Over the course of time, we in tourism have assumed that more of an entity or state is better than equal or less over time. Look at any tourism strategy from the smallest of Convention and Visitor Bureaus, National Tourist Boards or even the UNWTO and you will see that the goal is to grow tourism by a percentage increase over its performance the previous year. Performance is measured in the trips, people, and their spending at the host destination. In short, size matters and the shared meaning of growth is MORE.

So what’s wrong with that?

Well, there wasn’t much wrong with that at all when we started out some 60 years ago deploying mass transport to enable working men and women and their families have a holiday, visit parts of their country or venture to foreign lands. The tourism “industry” sensibly applied what had proved to be a very proficient method of making and selling things – an industrial system of production and consumption and, as a consequence, during the span of one human lifetime, tourism became a global economic sector of enormous importance contributing 10% of GDP and keeping over 250 million people in a job.

Since World War 2, tourism has brought benefits to virtually every country; lifted people out of poverty through accessible employment; created an untold number of entrepreneurial opportunities; enabled millions to enjoy face-to-face encounters with people of very different cultures; help fill public treasuries with useful tax dollars that were applied to education, health care and other social services; supported the development of important infrastructure and provided billions of dollars in foreign exchange and investment capital.

Phew!  There’s nothing bad about that about that record, surely?

What might be not so “good,” however, is trying to duplicate that rate of growth going forward. There are reasons why continuing to grow bigger is neither desirable nor at all likely. Let’s tackle the issue of likelihood first.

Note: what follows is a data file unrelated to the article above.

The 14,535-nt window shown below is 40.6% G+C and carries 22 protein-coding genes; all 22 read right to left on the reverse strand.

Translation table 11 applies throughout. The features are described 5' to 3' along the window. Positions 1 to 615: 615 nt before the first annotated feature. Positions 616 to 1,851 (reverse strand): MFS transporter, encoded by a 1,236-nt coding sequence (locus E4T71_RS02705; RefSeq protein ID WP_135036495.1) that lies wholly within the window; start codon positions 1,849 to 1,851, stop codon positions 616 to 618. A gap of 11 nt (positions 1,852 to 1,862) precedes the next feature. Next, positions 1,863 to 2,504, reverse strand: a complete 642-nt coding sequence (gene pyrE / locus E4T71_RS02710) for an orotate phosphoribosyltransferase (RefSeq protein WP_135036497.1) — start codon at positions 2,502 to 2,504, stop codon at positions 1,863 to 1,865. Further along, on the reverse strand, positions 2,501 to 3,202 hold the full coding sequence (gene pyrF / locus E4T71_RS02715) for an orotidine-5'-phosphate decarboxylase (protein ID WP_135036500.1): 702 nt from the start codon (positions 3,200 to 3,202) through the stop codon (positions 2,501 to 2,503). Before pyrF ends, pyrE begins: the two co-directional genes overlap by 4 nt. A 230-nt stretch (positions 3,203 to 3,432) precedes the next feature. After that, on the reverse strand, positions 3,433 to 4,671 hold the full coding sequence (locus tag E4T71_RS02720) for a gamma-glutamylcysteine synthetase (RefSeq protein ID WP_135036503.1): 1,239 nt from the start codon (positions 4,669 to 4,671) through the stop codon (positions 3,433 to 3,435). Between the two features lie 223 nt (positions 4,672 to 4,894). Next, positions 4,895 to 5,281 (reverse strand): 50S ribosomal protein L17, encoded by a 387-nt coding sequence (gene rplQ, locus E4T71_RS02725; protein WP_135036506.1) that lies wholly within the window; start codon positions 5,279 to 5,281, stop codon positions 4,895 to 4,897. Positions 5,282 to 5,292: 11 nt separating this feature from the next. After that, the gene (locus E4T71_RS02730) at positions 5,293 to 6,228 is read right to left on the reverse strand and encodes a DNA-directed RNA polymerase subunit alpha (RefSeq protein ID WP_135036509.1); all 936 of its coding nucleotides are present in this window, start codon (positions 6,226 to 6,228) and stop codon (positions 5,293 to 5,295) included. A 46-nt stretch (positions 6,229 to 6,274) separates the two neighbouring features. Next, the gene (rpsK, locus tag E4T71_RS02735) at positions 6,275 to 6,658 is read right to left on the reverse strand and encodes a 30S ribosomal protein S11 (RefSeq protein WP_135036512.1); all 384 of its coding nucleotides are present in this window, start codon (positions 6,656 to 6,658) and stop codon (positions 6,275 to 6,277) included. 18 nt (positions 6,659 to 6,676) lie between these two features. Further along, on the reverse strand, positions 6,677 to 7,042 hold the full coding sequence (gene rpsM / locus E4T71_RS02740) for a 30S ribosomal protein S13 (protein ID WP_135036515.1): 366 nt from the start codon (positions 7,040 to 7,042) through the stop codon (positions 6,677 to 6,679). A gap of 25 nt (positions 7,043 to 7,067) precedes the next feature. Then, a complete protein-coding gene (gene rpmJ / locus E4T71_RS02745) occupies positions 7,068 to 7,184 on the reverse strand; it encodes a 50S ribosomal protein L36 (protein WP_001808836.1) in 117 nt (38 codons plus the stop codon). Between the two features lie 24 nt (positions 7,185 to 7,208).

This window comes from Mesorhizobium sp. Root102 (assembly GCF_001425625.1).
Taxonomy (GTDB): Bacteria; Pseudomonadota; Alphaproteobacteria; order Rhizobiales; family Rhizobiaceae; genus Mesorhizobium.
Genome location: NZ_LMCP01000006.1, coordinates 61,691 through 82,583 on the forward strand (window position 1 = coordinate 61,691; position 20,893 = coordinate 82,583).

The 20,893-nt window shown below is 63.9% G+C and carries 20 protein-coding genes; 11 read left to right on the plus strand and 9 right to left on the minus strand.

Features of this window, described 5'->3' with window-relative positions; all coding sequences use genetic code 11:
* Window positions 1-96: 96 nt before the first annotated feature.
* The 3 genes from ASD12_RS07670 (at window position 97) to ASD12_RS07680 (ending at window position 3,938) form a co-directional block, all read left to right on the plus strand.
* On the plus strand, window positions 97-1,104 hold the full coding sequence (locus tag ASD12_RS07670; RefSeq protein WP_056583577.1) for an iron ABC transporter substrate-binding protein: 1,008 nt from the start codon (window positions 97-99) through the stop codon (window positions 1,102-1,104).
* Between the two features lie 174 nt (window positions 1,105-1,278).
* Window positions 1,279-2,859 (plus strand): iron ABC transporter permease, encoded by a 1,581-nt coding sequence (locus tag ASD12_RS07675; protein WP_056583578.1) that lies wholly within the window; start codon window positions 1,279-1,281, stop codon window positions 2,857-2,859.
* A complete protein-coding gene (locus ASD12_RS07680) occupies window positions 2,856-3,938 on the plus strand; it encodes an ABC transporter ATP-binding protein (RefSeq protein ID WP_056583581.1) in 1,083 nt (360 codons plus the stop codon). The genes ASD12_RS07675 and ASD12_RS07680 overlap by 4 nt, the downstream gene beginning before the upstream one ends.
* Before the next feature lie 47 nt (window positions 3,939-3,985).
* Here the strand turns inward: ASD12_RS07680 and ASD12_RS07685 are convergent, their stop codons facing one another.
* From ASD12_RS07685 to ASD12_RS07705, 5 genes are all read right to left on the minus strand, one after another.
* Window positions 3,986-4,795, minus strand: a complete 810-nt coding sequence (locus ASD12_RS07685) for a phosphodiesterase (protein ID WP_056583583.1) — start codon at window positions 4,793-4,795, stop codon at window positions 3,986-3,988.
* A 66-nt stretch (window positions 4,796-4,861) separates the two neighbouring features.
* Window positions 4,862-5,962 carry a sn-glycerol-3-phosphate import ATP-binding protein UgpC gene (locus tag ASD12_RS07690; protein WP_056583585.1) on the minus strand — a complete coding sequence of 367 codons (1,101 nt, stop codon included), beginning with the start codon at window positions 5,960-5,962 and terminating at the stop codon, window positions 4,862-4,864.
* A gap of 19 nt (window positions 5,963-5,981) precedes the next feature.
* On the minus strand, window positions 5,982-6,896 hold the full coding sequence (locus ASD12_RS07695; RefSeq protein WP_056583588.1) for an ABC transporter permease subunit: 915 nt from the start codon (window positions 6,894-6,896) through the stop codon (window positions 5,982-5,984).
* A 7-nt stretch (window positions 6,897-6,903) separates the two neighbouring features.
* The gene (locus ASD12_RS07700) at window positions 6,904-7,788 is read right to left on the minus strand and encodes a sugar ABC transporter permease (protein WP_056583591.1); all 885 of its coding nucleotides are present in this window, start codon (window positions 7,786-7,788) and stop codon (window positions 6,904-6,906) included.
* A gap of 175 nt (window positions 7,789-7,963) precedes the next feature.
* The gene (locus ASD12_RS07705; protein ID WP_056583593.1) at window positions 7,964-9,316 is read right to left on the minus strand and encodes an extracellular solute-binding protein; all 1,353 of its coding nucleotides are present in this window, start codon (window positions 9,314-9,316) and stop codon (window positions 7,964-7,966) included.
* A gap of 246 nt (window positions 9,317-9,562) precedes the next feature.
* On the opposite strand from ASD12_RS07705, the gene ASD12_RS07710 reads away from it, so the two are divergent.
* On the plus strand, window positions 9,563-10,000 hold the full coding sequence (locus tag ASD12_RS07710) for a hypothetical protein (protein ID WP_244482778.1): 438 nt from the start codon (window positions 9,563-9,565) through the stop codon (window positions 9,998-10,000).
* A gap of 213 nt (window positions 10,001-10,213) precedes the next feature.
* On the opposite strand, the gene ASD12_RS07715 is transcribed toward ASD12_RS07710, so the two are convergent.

when the journey was as exotic as the destination

when the journey was as exotic as the destination

It will be difficult to sustain such growth forever because the operating model on which it was based was designed in and for a different world. The conditions that ensured its success are fast disappearing.

The model flourished when energy was cheaply available from abundant, accessible sources of fossil fuel; when there were literally hundreds of new, virtually empty and exotic places to explore and cultures to get to know; when there were vast quantities of resources, capital and know-how to deploy with limited debt to be paid; and when huge numbers of people were determined to put two decades of war behind them and improve their material well-being.

Continuing to grow in size is not desirable now simply because the world is full, and because the industrial model of production and consumption contains within it certain characteristics and flaws that worsen with time. For the purpose of this post, I’ll concentrate on just two of the biggest:

  • Tourism generates wastes and uses resources at a rate that can be accommodated in its early stage of development but not sustained after it has reached a certain scale and pace of growth. Mitigating the negative effects of climate change (most of which will hurt tourism) now requires that all economies drastically reduce their production of COto zero by 2050. That is because the atmosphere can only absorb a finite amount of CO2 IF we wish to keep average temperatures at a level in which human society can flourish (see previous posts on subject here and here).
  • Tourism is on a course that would increase its contribution by 150% at precisely the time when it needs to focus on decreasing its absolute contribution to zero! Even if all ground operations became carbon-negative, the airline sector – vital to international tourism and responsible for 40% of tourism emissions now – will be a major contributor to the global total by 2050 if current forecast/ growth rates are achieved.
  • With a human population expected to increase by a further 2.5 billion between now and 2050, tourism will also face increasing competition for land, water and food in areas where – thanks to the effects of climate change – public funds may be unable to cope with the basic needs of resident populations. Unless tourism can significantly reduce the high rates of leakage with which it is associated at present, it may not be perceived as a sector worth developing by many host countries.
  • cheap travelMass tourism has a tendency to produce diminishing returns to investors and host communities over time. Tourism demand is highly volatile, seasonal and beyond the control of host destinations. When demand ebbs there is a tendency to discount and that response combined with a lack of control over capacity, leads to a general fall in income per transaction. Price discounting necessitates either rigorous cost cutting or vertical and horizontal integration which can exacerbate a tendency for service levels and customer satisfaction to also decline.

So, if we can’t or shouldn’t grow bigger, what can we do?  The answer is simple – we grow up!

The clue lies in the second and third definition of the verb “to grow.”